As for last night, Wilson hit his 19th home run of the year and Limonta went 2-for-4 with an RBI. Travis Chick’s line: 7 IP, 6 H, 4 ER, 2 BB, 5 K. Chick gets killed by lefties (.337 BAA) and has gotten worse each month in general (April ERA: 2.19; May ERA: 4.19; June ERA: 6.14). On the plus side, this was the first of his five starts in which he has lasted more than five innings.

Lancaster 12, High Desert 9

Boxscore

Travis Mortimore’s .156 BABIP in Wisconsin earned him a 0.53 ERA and a promotion to High Desert, where he promptly got whacked around. In his defense, he’s been a reliever all year and this was his first start. But a combination of bad luck and bad pitching got to him last night. He gave up 11 hits in 3 1/3 innings, threw a wild pitch, and even balked once for good measure. He wasn’t done any favors, though, as Ronnie Prettyman’s throwing error led to three unearned runs in the first inning. Neither team was particularly sharp last night, as each team committed five errors. Travis Scott had three hits for the Mavs, and Carlos Triunfel launched a deep fly off of the batter’s eye in center field that would’ve been a home run just about anywhere else. The only pitcher who did well last night was Steven Richard, who now has a scoreless inning streak of 8 1/3 since coming off the DL on June 15th. Richard made two appearances back in April and gave up nine runs in 6 1/3 innings before being shut down for two months. His stats for the year are inflated by the two bad appearances, but he’s someone to keep an eye on.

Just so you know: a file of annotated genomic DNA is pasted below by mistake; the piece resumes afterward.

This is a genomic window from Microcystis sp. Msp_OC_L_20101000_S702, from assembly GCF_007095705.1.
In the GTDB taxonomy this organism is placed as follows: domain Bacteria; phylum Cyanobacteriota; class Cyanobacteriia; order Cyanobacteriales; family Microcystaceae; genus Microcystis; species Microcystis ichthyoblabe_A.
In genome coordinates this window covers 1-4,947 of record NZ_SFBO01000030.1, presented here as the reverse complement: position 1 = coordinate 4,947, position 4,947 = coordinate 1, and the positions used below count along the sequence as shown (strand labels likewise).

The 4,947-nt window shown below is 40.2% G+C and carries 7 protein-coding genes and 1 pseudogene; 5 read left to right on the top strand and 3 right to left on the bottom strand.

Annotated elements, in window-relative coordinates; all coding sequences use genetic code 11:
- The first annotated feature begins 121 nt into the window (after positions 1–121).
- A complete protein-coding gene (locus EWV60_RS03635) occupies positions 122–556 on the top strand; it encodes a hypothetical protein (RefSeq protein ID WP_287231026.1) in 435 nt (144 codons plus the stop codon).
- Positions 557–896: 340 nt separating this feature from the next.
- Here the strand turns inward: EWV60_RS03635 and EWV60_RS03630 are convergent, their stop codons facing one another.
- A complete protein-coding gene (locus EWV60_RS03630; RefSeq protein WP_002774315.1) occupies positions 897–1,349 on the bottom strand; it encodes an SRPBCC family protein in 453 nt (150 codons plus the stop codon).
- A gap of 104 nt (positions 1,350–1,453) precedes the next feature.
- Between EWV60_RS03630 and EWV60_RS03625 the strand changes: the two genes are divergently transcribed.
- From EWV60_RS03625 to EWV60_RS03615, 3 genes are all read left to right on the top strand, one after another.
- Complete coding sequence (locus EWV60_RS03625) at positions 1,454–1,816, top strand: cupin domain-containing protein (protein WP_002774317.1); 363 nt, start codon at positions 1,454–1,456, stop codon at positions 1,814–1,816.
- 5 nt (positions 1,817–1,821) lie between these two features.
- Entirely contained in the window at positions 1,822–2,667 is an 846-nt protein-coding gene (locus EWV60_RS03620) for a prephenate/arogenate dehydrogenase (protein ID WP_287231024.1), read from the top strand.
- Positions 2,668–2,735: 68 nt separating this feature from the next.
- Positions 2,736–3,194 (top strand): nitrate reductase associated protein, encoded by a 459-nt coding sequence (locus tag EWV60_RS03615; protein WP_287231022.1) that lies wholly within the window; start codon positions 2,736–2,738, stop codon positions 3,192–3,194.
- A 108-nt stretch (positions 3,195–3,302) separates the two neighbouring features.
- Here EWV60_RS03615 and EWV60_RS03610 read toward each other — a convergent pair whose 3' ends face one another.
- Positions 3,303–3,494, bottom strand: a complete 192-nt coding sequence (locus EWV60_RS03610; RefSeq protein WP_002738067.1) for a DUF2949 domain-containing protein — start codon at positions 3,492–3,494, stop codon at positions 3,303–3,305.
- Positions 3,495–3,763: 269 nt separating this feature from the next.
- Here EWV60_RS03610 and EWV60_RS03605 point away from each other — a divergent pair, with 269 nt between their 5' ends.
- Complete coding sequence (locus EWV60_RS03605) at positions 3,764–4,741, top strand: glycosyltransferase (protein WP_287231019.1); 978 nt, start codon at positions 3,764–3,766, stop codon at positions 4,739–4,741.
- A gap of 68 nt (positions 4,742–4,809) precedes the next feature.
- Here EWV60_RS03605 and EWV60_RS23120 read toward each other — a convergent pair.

Burlington 2, Wisconsin 1 (11)

Boxscore

Fresh off of a transfer from the desert air of Adelanto, Keith Renaud looked pretty good last night in his Wisconsin debut, giving up only three hits and one run in seven innings. Control has been Renaud’s biggest issue. Four walks last night weren’t great to see, but he did get six strikeouts and kept the ball down. The Rattlers got their only run on a first-inning double by Ronald Garth. Nothing else of note happened offensively. The Rattlers went 0-8 in Burlington this year. Looks like Joseph White is coming off of a rehab assignment and rejoining the Rattlers today as they start a series with Peoria.

Vancouver 3, Everett 2 (10)

Boxscore

The AquaSox dropped game one of a series up in Canada on Monday night. A leadoff walk in the 10th inning by Javier Martinez came around to score on a two-out single to give the Canadians the winning run. Bobby LaFromboise pitched decently for the Frogs: 5 IP, 5 H, 2 ER, 1 BB, 0 K. The no strikeouts are a bit alarming, and 12 of his 15 outs recorded were in the air. Luckily, Vancouver is a black hole for home runs so LaFromboise was able to stay out of trouble. His GB rate is 25% right now, which is OK in a league without a lot of power hitters but not OK if he has any plans to advance in the organization. Of course, we’re only talking about 13 innings here so maybe this isn’t indicative of anything.